The Macau Metro Monitor, March 19th, 2010
MACAU GAMING ON PACE FOR RECORD MONTH StreetInsider
Analysts at Citi believe gaming revenue for the first 16 days in Macau reached ~MOP 7.5bn, up 58% from last year. Assuming the current run-rate, Macau's gaming revenue could reach a new high in March of ~MOP 14.5bn.The firm said SJM is the only winner in terms of market share gains for the month; Wynn, MGM and Melco-Crown have lost 1% each in market share in March so far versus February.
TRIADS THRIVE IN HO'S CASINOS, US REPORT SAYS South China Morning Post
After the release of the report by the New Jersey state attorney general's Division of Gaming Enforcement connecting Stanley Ho Hung-sun to organized Chinese crime, MGM CEO Jim Murren made these remarks:
"The DGE's report acknowledges there is no evidence that Pansy Ho has engaged in any wrongdoing or been accused of any illegal activity. MGM Mirage structured its business relationship with Pansy Ho to ensure the highest standards of operation and compliance with all applicable gaming laws and to protect against any improper influence. We have had a very positive working relationship with Pansy Ho and have a spotless operating record at MGM Grand Macau."
According to the report, throughout 2001, with its eye on one of the three casino licenses to be awarded upon the opening up of the Macau market, MGM held talks with New World Development chairman Cheng Yu-tung about a joint bid.The report says Cheng and Chan Siu-hung already operated three VIP rooms at Stanley Ho's casinos, and MGM explored a partnership in which the US firm and New World would each take a 40% stake and Chan the remainder. However, negotiations fell apart and when the three winning bids were announced in February 2002, MGM had come in fifth. "We licked our wounds for a bit and then tried to analyze whether there were any other opportunities for us to enter the Macau market," former MGM executive vice-president and general counsel Gary Jacobs told the DGE investigators.
In April 2002, Stanley Ho along with business associates and family members including Pansy Ho and Daisy Ho, traveled to Las Vegas at the invitation of MGM. Stanley Ho had dinner with Wang, MGM's then chairman and CEO Terrence Lanni and billionaire Kirk Kerkorian, the report says. Stanley Ho agreed to continue negotiations and appointed Pansy Ho as his representative to broker a deal with MGM. The aim was to create a 51-49 joint venture to be led by Shun Tak Holdings, where Pansy Ho was managing director.
By July 2003, Pansy Ho and Lanni had exchanged formal letters acknowledging the structure and basic terms of the proposed joint venture.But the following month, MGM executives including Lanni and Jacobs were called to a meeting with Nevada Gaming Control Board member Bobby Siller, who informally advised them regulatory approval from Nevada would be a "very difficult path" and said he would not approve any Macau partnership that involved Stanley Ho or his firms Shun Tak, SJM or Sociedade de Turismo e Diversoes de Macau (STDM).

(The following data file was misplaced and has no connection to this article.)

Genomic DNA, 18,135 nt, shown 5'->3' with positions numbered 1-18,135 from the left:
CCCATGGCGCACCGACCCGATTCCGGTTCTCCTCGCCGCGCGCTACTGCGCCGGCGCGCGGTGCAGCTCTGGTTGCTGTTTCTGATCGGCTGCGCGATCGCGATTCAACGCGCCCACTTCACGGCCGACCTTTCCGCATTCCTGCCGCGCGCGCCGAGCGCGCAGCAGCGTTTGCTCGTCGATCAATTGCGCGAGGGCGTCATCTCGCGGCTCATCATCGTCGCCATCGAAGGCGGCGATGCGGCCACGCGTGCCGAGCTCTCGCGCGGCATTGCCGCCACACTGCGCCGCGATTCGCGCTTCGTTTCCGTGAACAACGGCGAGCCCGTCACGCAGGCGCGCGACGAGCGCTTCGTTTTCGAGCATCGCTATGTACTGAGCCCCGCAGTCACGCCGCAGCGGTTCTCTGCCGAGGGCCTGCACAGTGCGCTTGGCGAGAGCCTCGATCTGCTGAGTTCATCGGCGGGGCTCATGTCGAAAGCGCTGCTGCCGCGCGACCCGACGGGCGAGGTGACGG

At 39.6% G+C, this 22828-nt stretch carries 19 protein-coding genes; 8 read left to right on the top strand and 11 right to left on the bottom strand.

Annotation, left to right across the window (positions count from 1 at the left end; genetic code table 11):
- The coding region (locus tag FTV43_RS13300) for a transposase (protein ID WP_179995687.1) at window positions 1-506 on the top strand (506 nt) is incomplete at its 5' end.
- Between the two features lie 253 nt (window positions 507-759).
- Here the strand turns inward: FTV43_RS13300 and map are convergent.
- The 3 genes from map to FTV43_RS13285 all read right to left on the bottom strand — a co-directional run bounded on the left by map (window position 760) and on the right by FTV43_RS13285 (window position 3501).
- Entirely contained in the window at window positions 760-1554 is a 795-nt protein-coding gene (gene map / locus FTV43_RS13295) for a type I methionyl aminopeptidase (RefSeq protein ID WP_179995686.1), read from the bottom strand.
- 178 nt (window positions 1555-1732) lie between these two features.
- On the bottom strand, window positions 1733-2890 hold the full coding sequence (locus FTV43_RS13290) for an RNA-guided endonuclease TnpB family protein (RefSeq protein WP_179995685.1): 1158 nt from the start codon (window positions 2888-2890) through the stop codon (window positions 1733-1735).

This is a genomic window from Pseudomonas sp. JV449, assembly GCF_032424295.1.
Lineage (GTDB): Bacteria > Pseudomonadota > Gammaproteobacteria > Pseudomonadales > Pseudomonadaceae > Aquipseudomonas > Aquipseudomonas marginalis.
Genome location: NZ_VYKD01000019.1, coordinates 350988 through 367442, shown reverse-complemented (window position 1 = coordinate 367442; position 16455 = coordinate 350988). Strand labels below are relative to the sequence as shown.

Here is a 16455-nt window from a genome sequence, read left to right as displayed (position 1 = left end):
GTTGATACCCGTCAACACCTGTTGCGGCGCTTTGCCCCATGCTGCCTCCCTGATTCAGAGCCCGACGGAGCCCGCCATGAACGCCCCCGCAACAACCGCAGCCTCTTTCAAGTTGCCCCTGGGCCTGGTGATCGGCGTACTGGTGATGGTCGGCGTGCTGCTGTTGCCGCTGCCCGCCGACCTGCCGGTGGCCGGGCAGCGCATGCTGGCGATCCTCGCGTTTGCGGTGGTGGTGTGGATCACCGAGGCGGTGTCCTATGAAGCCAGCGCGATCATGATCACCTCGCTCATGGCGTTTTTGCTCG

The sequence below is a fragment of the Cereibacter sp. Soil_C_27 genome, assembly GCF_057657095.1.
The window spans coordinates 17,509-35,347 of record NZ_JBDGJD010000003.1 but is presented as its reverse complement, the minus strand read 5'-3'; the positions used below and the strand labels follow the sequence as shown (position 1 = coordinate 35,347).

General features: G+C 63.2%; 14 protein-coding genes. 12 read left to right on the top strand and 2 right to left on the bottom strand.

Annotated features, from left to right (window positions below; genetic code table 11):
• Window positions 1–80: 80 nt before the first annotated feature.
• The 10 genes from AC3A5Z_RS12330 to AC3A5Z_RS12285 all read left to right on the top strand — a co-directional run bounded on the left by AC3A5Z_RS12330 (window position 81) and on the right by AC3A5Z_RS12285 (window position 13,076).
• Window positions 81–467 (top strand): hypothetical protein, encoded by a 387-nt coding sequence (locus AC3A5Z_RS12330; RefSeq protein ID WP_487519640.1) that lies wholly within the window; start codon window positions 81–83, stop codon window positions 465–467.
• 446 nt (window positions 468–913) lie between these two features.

New Jersey was never MGM's main market, but the firm was Nevada's biggest taxpayer and the largest private employer in Las Vegas. Stanley Ho "was upset by the news", Jacobs told New Jersey investigators. But in November that year, MGM was negotiating a new and separate partnership with Pansy Ho directly, in her individual capacity.
The new joint venture between MGM and Pansy Ho was formally agreed in June 2004 and called for an initial cash contribution of US$360 million. MGM executives were worried that US regulators would take umbrage if Pansy Ho received her share of the funds from her father.
MGM increased its contribution to the venture by US$100 million "as a 'premium' to Pansy Ho for the ability and opportunity to be in business with her in Macau", and thereby reduced her share of the burden by US$50 million, the report says. So Pansy Ho's initial contribution was US$80 million, and the report concludes that US$72 million, or 90% of that, was tied back to her father. The partners purchased a "subconcession" casino license from SJM in April 2005 for US$200 million.
The DGE report concludes: "MGM's compliance failings ... were pervasive and persistent, suggesting that the company's fervour to [enter] Macau compromised its commitment to regulatory compliance." The Nevada regulators unanimously approved MGM's partnership with Pansy Ho in March 2007.
HANDOUTS WON'T SOLVE MACAU'S PROBLEMS South China Morning Post
In 2009, Macau's GDP grew by more than 8% with a near 10% increase in casino revenue. With a budget surplus of nearly MOP 24BN, CEO Chiu has maintained his predecessor's policy of cash handouts to everyone. Chui intends to give out bonuses of 6,000 patacas for permanent residents, 3,600 for non-permanents and a subsidy of 5,000 for the elderly enable people. In January 2010, it injected 10,000 patacas into the central provident fund accounts of 330,000 residents aged over 22. Although continuous cash handouts will represent social value, they are not the long-term solution to the social side effects of a gaming economy, including the wealth gap, inflation, high housing prices and illegal workers. The financial crisis was a reminder that Macau must rethink its social priorities and develop a broader economic strategy. Focusing on the development of education and tourism infrastructure would do a lot to improve skills and create jobs.
HAINAN NOT TO COMPETE WITH MACAO IN DEVELOPING GAMBLING TOURISM Xinhua News Agency
Hainan, China's only tropical island, will not follow Macau's example of becoming a gambling hub, according to Tan Li, vice governor of southern China's Hainan Province. With aspirations to be a top tourist destination, Hainan will focus on developing its lush tropical gardens to become an "all-seasonal" hot spot.